The sampling protocol suggested by Mike Van Clef consists of the following. In its simplest form every 50 feet along a trail locate a point 10 feet off the trail. At this point center a 3-foot radius circle. Within this circle take an inventory. At a minimum, count invasives, herbs, ferns, shrubs, seedlings, and saplings. These sample areas provide a means of monitoring the health as diversity over time. Phil suggested that we probably want to have wooden stakes made to mark the center of the sampling circles. Martha suggested that GPS might be useful. Jerry followed up with a GPS expert of his acquaintance who agreed that GPS could be helpful in locating the stakes but it does not offer the accuracy to consistently locate 3-foot radius circles. GPS operation under a tree canopy might be a problem but we should try the idea out anyway. It is likely that we would want to tailor this procedure to suit our needs. Wilcox park probably does not need sampling every 50 feet along a trail. Fifty yards might be more appropriate and maybe not every trail. At the other extreme the sampling of borough lots probably requires a different means of locating the circles. We also discussed the possibility that we would want more information about particular species, quality of the duff, and fauna, for example. We need to design a data collection form that we can all use. And then we need to set up a database that we can use for analysis and queries.


Other Woodlands Issues



Experts at Picatinny Arsenal are concerned about lead contamination from munitions. They have a "green munitions" initiative which is searching for viable alternatives to lead. They also are conducting remediation studies to determine how best to identify and clean up environmental lead contamination due to munitions. Our primary concern on this point would be possible contamination in and around the old firing range adjacent to Crystal Lake. We hope to get some help from Picatinny/Rutgers on this issue.


Prior studies

Martha will contact Floyd Tompkins regarding the work that he did on the woodlands previously. Are there any photos or documentation of the condition of the woods. Where are the large trees located in Wilcox?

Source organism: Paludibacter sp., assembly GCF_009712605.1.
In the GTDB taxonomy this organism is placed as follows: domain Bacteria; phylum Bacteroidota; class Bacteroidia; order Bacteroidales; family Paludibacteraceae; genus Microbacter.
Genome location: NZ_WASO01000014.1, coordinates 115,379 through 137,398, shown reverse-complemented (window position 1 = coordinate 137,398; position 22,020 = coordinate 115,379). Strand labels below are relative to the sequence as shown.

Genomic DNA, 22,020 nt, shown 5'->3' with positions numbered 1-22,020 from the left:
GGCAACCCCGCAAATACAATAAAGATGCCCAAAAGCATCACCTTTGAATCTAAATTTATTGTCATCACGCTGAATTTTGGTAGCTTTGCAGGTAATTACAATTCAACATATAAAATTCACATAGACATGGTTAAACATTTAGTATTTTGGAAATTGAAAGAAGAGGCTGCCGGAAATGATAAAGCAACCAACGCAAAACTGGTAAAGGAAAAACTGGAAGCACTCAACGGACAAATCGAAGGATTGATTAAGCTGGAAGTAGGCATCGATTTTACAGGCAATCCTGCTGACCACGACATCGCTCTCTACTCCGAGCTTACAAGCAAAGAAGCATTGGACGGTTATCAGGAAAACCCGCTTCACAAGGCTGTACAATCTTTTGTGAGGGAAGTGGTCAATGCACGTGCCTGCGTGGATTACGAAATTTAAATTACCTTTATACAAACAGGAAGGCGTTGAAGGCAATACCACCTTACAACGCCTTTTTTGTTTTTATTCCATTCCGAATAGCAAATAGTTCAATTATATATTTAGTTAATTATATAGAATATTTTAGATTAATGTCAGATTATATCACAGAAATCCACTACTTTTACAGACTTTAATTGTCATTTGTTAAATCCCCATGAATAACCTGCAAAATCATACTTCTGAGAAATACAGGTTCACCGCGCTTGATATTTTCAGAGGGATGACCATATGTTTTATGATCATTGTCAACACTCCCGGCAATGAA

Martha will also contact Valhalla Hemlock Glen research group to gather information on the condition of the hemlocks. Also check on Tillman's Ravine in Stokes State Forest. Montclair State University is believed to be studying both areas.



Jerry noted that there was a local birder, Tim Vogel, who has compiled data on the Tourne's bird population over the years. Carol and John Knapp of the Morris Highlands Audubon Society recommended this person. John also mentioned that Mr. Vogel is a good friend of Rick Radis, so this should lend some credence to his data. John also said that the Audubon Society sponsored a five-year study of bird populations throughout the state. Both Knapps participated. John will review his copy of the report and lend it to Jerry if it looks to be helpful.


Acreage Data

Gary Webb furnished us with copies of a spread sheet giving acreage for all the woodlands and borough lots throughout the town. Entries are color-coded to match the maps he gave us. We need this data to help us determine a viable deer population.






Phil reported that the culling has been successful with no problems from the public. There have been reports in the local newspapers with varying degrees of accuracy.


The deer culling information meeting was discussed, and the general impression was that it was well received. There was a very small group opposed to the culling.



One woman spoke of her concern about the culling and indicated in follow-up email that a 6-year contraception shot was available. Martha was unaware of that and will look into it. Martha handed out the pamphets that she received from the Spayvat group, this is the 3-year shot.



Next meeting will be the third Wednesday in February (18), 2004. Check the Borough Calendar if in doubt.